A blog dealing with Sarasota County and the City of Sarasota.

Thursday, November 13, 2008

If you Love Your Cabbage Palms

I attended (and spoke briefly) at Palm Disease Update presented by Dr. Monica Elliot, Professor of Plant Pathology and Associate Center Director of the Ft. Lauderdale Research & Education Center of the University of Florida. While Dr. Elliot covered several topics, I was most interested in Texas Phoenix Palm Disease, which is killing Cabbage Palms in Manatee County (ironically around Palmetto). For more on this phenomenon, see an earlier blog. But I ended up with new insights about why pruning cabbage palms is ill advised. 

Here's my take: In my opinion, the only fronds one should remove are ones that are completely dead, the color of a manila envelope. And I'm not even sure why anyone would spend time and energy doing that.But removing green or yellow fronds has several negative effects.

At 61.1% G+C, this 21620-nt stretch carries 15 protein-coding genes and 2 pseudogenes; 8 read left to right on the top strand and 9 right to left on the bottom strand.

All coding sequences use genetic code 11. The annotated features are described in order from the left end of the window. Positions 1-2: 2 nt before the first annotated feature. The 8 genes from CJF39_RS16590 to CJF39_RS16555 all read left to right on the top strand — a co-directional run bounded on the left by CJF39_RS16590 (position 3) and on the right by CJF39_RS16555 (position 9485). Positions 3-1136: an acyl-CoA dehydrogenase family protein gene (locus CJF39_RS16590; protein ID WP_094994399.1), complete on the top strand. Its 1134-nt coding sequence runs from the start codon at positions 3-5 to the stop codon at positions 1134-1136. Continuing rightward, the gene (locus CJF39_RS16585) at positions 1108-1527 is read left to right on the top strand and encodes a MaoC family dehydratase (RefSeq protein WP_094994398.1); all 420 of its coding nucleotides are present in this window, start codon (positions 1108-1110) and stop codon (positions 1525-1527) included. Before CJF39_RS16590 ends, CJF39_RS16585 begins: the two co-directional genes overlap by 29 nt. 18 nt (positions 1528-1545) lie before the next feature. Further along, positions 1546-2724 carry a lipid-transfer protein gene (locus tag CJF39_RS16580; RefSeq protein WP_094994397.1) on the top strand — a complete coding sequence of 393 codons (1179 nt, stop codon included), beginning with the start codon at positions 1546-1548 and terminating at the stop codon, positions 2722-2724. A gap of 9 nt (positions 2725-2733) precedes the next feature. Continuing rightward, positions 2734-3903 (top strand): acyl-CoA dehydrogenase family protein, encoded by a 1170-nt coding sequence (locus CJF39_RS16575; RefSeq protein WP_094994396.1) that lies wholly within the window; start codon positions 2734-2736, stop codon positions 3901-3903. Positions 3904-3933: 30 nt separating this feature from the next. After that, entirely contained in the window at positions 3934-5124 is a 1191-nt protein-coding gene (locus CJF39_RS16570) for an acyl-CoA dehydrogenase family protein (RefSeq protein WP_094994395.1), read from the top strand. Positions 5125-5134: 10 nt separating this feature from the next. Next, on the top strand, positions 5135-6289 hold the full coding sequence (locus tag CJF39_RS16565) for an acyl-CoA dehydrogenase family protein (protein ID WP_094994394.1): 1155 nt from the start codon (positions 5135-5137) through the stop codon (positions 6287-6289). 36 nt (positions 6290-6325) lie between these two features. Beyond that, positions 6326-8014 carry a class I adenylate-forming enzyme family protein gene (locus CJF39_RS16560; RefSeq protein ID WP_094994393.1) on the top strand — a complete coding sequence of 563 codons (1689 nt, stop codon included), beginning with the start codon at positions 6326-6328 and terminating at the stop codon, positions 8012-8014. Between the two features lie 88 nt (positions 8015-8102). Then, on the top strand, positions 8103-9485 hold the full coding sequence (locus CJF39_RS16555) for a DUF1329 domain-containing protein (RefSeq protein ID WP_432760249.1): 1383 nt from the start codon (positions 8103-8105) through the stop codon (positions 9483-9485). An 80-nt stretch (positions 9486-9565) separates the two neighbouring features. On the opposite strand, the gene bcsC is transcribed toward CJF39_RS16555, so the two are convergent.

1) The palm tree is able to remove nutrients from the aging frond. Removal before they are completely dead deprives the palm of these nutrients. 

2) The dying fronds can serve as barometers that let plant specialists interpret nutritional deficiencies or disease. Removing these fronds can complicate diagnosis. 

3) In addition, taking fronds with still-living tissue wounds the plant. Any wound is a potential entry point for insects or disease. This problem is magnified in palms, which lack the wound healing capacity of dicots.

4) Removing green fronds reduces the photosynthetic capacity of the plant. Few people would contemplate taking a third of the photosynthetic surfaces (leaves) from something like an oak, but many don't bat an eye about taking ten green fronds from a cabbage palm. This reduced capacity weakens the palm and can cause pencil-neck, a narrowing of the trunk. 

These first four points all contribute to weakening the tree, the opposite effect most people want in a home landscape. 

5) Some overprune to what has been called the "hurricane cut". There is no rational reason for this. If you had a hundred species of trees on your property, the last tree that might need pruning to survive a hurricane is the cabbage palm. And Dr. Elliot suggested there may be evidence that "hurricane cut" actually makes palms more vulnerable. That make some sense because the growing tip "sword frond" is more vulnerable after severe pruning.